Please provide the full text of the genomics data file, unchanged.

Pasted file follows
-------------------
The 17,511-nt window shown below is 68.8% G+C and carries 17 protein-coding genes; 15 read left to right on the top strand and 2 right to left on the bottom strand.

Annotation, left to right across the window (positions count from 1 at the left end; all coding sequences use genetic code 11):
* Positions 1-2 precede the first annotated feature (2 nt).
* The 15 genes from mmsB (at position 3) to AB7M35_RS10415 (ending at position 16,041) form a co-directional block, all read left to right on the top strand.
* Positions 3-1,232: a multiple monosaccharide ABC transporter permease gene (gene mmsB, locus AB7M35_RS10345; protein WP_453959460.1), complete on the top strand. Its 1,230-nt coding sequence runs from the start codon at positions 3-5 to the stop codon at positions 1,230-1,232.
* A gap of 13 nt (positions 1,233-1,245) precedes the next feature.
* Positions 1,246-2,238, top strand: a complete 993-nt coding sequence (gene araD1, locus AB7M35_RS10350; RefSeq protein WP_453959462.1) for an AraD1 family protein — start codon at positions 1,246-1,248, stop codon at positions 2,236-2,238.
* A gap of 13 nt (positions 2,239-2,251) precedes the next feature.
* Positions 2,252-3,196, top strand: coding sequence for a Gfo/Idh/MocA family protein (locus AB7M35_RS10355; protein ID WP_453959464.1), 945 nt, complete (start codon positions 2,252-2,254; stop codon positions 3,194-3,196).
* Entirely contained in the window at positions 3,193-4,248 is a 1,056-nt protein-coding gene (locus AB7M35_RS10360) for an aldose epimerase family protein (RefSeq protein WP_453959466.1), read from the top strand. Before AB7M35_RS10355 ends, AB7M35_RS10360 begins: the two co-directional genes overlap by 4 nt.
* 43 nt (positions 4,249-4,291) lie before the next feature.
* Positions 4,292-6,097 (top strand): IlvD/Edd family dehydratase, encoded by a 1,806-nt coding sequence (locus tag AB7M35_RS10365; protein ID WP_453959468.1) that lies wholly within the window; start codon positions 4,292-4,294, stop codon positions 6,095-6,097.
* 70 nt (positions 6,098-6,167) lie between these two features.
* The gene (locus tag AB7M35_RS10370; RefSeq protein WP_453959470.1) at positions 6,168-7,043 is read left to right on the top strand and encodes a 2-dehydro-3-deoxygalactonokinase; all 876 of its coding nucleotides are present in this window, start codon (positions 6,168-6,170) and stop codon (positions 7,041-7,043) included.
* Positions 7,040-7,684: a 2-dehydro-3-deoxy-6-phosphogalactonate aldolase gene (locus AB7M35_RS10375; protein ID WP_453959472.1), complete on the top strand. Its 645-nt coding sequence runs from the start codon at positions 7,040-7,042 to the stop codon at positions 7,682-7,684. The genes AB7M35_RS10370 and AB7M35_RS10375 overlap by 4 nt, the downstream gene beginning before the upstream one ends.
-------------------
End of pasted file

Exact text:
The 17,511-nt window shown below is 68.8% G+C and carries 17 protein-coding genes; 15 read left to right on the top strand and 2 right to left on the bottom strand.

Annotation, left to right across the window (positions count from 1 at the left end; all coding sequences use genetic code 11):
* Positions 1-2 precede the first annotated feature (2 nt).
* The 15 genes from mmsB (at position 3) to AB7M35_RS10415 (ending at position 16,041) form a co-directional block, all read left to right on the top strand.
* Positions 3-1,232: a multiple monosaccharide ABC transporter permease gene (gene mmsB, locus AB7M35_RS10345; protein WP_453959460.1), complete on the top strand. Its 1,230-nt coding sequence runs from the start codon at positions 3-5 to the stop codon at positions 1,230-1,232.
* A gap of 13 nt (positions 1,233-1,245) precedes the next feature.
* Positions 1,246-2,238, top strand: a complete 993-nt coding sequence (gene araD1, locus AB7M35_RS10350; RefSeq protein WP_453959462.1) for an AraD1 family protein — start codon at positions 1,246-1,248, stop codon at positions 2,236-2,238.
* A gap of 13 nt (positions 2,239-2,251) precedes the next feature.
* Positions 2,252-3,196, top strand: coding sequence for a Gfo/Idh/MocA family protein (locus AB7M35_RS10355; protein ID WP_453959464.1), 945 nt, complete (start codon positions 2,252-2,254; stop codon positions 3,194-3,196).
* Entirely contained in the window at positions 3,193-4,248 is a 1,056-nt protein-coding gene (locus AB7M35_RS10360) for an aldose epimerase family protein (RefSeq protein WP_453959466.1), read from the top strand. Before AB7M35_RS10355 ends, AB7M35_RS10360 begins: the two co-directional genes overlap by 4 nt.
* 43 nt (positions 4,249-4,291) lie before the next feature.
* Positions 4,292-6,097 (top strand): IlvD/Edd family dehydratase, encoded by a 1,806-nt coding sequence (locus tag AB7M35_RS10365; protein ID WP_453959468.1) that lies wholly within the window; start codon positions 4,292-4,294, stop codon positions 6,095-6,097.
* 70 nt (positions 6,098-6,167) lie between these two features.
* The gene (locus tag AB7M35_RS10370; RefSeq protein WP_453959470.1) at positions 6,168-7,043 is read left to right on the top strand and encodes a 2-dehydro-3-deoxygalactonokinase; all 876 of its coding nucleotides are present in this window, start codon (positions 6,168-6,170) and stop codon (positions 7,041-7,043) included.
* Positions 7,040-7,684: a 2-dehydro-3-deoxy-6-phosphogalactonate aldolase gene (locus AB7M35_RS10375; protein ID WP_453959472.1), complete on the top strand. Its 645-nt coding sequence runs from the start codon at positions 7,040-7,042 to the stop codon at positions 7,682-7,684. The genes AB7M35_RS10370 and AB7M35_RS10375 overlap by 4 nt, the downstream gene beginning before the upstream one ends.